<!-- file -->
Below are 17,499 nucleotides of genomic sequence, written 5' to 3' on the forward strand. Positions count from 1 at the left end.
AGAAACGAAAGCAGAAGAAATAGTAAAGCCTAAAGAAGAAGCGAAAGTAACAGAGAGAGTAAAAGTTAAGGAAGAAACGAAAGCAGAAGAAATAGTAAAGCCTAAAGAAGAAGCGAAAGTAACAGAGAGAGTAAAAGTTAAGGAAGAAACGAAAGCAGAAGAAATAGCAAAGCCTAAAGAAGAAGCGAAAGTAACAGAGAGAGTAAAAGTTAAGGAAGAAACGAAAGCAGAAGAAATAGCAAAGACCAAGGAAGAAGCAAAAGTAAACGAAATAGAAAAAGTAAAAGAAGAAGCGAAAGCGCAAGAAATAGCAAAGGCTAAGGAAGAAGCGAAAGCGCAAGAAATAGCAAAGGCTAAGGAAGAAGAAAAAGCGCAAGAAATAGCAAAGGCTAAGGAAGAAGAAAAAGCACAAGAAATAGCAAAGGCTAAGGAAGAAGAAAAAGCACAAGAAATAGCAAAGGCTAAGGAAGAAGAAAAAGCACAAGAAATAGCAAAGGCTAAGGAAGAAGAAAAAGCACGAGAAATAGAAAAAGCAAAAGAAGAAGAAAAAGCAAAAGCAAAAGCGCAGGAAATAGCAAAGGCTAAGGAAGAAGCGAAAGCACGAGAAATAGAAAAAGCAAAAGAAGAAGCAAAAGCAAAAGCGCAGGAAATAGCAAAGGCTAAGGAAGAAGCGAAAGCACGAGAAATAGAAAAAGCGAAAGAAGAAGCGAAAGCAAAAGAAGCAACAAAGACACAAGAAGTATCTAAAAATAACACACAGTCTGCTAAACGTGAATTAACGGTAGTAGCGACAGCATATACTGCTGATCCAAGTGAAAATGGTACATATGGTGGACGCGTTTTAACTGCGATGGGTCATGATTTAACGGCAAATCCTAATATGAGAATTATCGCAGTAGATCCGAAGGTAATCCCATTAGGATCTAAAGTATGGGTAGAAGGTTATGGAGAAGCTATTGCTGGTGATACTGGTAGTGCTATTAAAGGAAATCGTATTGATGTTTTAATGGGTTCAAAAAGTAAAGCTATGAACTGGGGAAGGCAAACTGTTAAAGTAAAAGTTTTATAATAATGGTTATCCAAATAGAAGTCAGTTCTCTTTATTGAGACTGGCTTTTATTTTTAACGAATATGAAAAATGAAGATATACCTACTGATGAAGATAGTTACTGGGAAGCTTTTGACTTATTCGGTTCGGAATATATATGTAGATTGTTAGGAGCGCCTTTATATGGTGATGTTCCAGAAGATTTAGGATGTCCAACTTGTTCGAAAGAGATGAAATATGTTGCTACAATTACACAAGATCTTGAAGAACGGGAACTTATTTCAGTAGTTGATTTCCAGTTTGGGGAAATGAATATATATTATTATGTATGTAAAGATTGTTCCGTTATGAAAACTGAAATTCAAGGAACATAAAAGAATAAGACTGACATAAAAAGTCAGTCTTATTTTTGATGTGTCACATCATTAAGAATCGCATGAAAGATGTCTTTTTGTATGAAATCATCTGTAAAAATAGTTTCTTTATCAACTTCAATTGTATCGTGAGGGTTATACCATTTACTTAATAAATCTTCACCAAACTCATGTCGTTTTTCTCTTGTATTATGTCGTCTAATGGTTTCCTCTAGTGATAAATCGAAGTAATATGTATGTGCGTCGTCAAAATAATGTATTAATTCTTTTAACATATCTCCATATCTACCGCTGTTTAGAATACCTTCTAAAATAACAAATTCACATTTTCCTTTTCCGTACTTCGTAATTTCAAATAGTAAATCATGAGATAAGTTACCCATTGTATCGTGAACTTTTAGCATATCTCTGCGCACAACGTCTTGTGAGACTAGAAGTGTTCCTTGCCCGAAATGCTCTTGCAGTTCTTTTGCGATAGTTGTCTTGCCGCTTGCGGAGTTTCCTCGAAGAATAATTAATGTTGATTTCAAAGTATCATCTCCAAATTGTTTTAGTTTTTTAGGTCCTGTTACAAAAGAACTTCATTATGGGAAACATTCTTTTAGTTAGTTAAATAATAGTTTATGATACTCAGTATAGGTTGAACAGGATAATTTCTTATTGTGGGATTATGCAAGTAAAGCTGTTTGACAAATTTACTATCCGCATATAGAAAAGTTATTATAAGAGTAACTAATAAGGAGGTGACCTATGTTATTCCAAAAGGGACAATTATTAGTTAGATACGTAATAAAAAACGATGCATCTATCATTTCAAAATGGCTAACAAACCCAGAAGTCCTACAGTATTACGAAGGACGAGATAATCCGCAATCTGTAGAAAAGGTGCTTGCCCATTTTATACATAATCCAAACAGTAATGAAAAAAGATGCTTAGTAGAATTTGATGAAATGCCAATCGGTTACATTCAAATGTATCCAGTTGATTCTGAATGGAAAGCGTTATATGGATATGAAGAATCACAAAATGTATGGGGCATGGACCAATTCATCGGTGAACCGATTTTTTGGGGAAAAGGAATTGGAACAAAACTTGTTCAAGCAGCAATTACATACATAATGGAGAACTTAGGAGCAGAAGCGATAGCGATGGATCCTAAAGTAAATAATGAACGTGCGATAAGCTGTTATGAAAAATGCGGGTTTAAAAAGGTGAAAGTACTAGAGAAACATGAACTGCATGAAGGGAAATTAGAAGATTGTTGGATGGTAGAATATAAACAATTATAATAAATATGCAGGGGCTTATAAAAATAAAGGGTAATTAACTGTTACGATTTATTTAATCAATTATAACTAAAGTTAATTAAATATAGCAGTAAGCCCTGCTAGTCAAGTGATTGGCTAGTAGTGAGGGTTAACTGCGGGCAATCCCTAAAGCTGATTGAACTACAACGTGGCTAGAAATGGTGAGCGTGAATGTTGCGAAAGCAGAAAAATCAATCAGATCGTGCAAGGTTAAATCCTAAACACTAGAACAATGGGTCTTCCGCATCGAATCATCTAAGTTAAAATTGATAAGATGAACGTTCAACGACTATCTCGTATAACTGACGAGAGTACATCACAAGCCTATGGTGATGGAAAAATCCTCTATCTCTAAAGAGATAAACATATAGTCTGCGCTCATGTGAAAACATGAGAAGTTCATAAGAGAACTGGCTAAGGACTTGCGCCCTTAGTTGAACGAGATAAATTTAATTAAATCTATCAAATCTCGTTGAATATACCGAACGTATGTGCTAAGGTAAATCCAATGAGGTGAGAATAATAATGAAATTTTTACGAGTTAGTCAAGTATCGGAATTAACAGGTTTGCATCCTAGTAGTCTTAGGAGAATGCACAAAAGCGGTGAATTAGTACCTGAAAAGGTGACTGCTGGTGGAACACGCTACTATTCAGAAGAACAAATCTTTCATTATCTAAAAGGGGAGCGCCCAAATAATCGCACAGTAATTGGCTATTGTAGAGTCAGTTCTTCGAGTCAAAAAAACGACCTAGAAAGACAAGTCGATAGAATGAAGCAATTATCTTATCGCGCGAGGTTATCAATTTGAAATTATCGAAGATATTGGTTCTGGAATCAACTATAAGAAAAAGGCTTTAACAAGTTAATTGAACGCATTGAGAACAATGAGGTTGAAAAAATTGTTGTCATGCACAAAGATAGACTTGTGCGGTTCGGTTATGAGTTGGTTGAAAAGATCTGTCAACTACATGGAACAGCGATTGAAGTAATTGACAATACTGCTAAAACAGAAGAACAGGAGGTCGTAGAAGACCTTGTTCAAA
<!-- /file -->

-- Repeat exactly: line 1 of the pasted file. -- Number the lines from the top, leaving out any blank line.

Below are 17,499 nucleotides of genomic sequence, written 5' to 3' on the forward strand. Positions count from 1 at the left end.